I’ve never encountered a bear in the woods, but I’ve encountered plenty of cattle in pastures and found that to be more than exciting enough.
Ponds are often handy, and their fish can be provoked to strike at times when their counterparts in lakes and rivers have lockjaw, which can make for an entertaining afternoon. Beyond the edges of the water, however, the excitement can take on another color. Cow pastures, by their nature, tend to be inhabited by cows, most of which have no interest or concern regarding fishermen. Mostly.
As a youngster in the Brewer community, I hauled a lot of hay for my neighbors but never really spent much time in the company of the hay’s intended recipients. Therefore, the nuances of cattle behavior weren’t known to me. I did know cows with young calves could be aggressive, but I had no idea at what age a cow considered her offspring to be emancipated, or how to judge when that age had been attained if I did. Additionally, like everyone else who’d watched bull riding on ABC’s Wide World of Sports, I was well aware cattle of the male variety weren’t tolerant of people at all.
The cattle pasture handiest to my home in those days was populated by cows and heifers only, and those responded only to people bringing them hay or range cubes. Arriving at the gate on my bicycle I generally attracted little attention from the herd since, I presume, nobody on a bicycle had ever brought them anything to eat. If I could see the cattle from the gate I could make an amateur judgment of their temperament. It was when I couldn’t see them from the gate that things got tense.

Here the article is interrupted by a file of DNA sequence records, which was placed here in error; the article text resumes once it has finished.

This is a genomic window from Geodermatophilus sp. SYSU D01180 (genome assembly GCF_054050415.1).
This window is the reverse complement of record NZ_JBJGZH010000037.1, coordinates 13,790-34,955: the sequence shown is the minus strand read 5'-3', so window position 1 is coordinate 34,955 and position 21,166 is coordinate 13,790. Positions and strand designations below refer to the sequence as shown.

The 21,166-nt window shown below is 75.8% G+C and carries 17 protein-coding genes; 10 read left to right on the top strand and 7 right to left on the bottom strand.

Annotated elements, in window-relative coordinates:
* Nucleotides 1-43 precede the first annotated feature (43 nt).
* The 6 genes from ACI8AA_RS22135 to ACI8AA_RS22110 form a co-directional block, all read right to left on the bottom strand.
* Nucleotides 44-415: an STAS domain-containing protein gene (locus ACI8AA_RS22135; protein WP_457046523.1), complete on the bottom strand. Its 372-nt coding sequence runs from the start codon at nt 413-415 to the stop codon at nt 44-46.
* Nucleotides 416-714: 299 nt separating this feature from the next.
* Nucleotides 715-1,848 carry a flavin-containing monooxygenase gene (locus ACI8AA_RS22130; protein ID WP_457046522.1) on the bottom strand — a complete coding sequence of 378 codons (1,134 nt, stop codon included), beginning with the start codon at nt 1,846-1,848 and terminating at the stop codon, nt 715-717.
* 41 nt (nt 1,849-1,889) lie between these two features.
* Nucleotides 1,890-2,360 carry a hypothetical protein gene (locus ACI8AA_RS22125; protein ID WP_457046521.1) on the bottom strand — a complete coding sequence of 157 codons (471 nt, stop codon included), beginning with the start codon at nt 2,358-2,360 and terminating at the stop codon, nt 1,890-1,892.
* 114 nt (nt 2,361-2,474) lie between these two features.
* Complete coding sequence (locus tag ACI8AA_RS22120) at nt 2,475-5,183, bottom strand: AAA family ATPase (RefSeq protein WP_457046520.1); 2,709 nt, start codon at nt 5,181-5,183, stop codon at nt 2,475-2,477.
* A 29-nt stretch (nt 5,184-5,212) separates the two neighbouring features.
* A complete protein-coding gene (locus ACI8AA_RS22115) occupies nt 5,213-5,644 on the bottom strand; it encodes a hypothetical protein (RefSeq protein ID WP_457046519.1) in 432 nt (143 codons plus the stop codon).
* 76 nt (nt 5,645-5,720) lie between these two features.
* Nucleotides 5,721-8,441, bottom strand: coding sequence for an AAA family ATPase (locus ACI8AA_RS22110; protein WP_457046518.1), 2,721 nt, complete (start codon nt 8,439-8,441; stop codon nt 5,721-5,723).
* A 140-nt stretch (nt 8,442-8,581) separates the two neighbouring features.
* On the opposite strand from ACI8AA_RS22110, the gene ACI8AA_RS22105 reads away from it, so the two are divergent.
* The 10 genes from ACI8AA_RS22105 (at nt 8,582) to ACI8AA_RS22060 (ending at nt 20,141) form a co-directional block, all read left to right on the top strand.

The pasture in question included some rolling hills and, over these hills and across a few other fences lay another pasture, where my Uncle Charlie “kept” a bull. “Kept,” in this case, is definitely a euphemism. The bull belonged to Uncle Charlie in the sense that, at some point, he’d paid somebody for it and received a bill of sale, and it took nourishment in his barnyard and generally stayed nearby.
The bull in his own mind, however, belonged only to himself. His formal domain was encircled by several strands of barbed wire which, when he was of a mood to roam, impeded him in much the same way a strip of monkey grass impedes a Sherman tank. When he took a notion to travel, the parting wire played odes to his passage like beginners’ night at the banjo store, and where he was usually headed was to the pasture whose pond I fished.
Spotting him in the herd required the same skill as spotting Shaquille O’Neal in a group of fourth graders, but it did require a clear line of sight. When the herd wasn’t visible from the gate, the fishing trip took on a decidedly spot-and-stalk nature, maybe the only time anyone has so strongly considered wind direction and scent control when trying to catch a bass.
KEVIN TATE is V.P. of Media Productions for Mossy Oak in West Point.
Kevin Tate/Outdoors Writer